What is an Artist’s Voice and How to Find It

Over the years I have seen many emerging artists struggle with who they are as artists. Many will take classes and learn a variety of techniques but don’t know how to edit what they have learned into one consistent and cohesive style that is theirs alone. This is the process of finding your artistic voice, and for several years I have been coaching those at the beginning of their artistic journey as well as those who have reached a fork in the road.


This coaching is designed to assist each person in the search for their voice, but you can certainly find your voice on your own.

I have written a series of three blog posts which will appear here, the first “what is a voice and how do I find it?” will take you through the basics of what, why and how to find your voice. The second, “ten things to think about while finding your voice” is a more comprehensive list of things to think about while you sort out for yourself what is important in your artwork. Finally, the last post will be on “writing an artist statement”, which is essentially a description of your artistic voice.


What is a voice?

Your voice is a unique and recognizable artistic style that is distinctly your own; your inspiration, your materials, techniques, themes and color palette all working together in a way that looks like it comes from you and no one else.

Think about the people whose work you admire in your chosen artistic genre. Even when you see something new, you can often recognize it because of the artist’s voice.


Why do I need to find my voice?

Good question. I have a close friend who gets irritated when I talk about voice, and says she just wants to make what she feels like on any given day, try lots of things and have fun. So what is wrong with that? Nothing. But if you want to teach, publish, sell or have your work in exhibitions—especially invitational exhibitions—then you need to be known for something—something that sets you apart from everyone else doing what you do. In short, you need to find your voice.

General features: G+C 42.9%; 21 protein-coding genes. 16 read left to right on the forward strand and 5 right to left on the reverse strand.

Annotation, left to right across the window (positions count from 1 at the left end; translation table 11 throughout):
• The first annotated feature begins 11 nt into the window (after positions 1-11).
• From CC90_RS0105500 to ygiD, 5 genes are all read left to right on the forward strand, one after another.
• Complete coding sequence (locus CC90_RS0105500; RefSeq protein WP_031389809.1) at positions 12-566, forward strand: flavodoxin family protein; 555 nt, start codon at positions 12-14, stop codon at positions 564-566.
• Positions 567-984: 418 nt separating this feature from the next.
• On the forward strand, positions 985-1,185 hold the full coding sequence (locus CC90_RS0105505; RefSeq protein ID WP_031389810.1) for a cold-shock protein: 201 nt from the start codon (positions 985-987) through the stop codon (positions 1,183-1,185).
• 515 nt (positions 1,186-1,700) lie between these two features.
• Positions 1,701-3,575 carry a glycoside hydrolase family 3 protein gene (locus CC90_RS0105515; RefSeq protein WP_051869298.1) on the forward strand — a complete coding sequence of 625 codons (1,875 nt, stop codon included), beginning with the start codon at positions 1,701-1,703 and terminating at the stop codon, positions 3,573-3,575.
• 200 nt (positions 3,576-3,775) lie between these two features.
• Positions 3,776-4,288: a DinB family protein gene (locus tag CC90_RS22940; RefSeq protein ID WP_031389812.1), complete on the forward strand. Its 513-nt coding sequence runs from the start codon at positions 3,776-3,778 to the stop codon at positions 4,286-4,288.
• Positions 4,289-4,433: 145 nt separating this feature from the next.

How do I find it?

Many artists grapple with finding their voice, but most don’t realize their voice is there from the beginning, they just need to hear it and follow it. This is the reason we always refer to finding a voice, not developing one. Often before you see it, a voice can be so clear that others will recognize it as yours. 


Finding your voice is an editing process; in order to distill what you want to say in your art (or whatever your creative outlet—be it art quilts, quilting, sewing, doll making, crafting or whatever else you do) you need to decide which techniques, methods and parts of the process you enjoy and then let go of everything else. Letting go is the hardest part of finding your voice, it takes a lot of introspection and self examination. 


A visual example

Once you decide which elements you want to hang onto you need to find a way to combine them into one cohesive and consistent voice. As an example, let me share how I first approached the search for my voice years ago:

 Art by Leni Wiener


Here I am in the first year I started entering juried exhibitions. I was working in three distinctly different styles all based on my own photographs: 


  • pieced work based on architecture
  • raw edged machine applique nature studies
  • abstract thread paintings (which nobody understood!)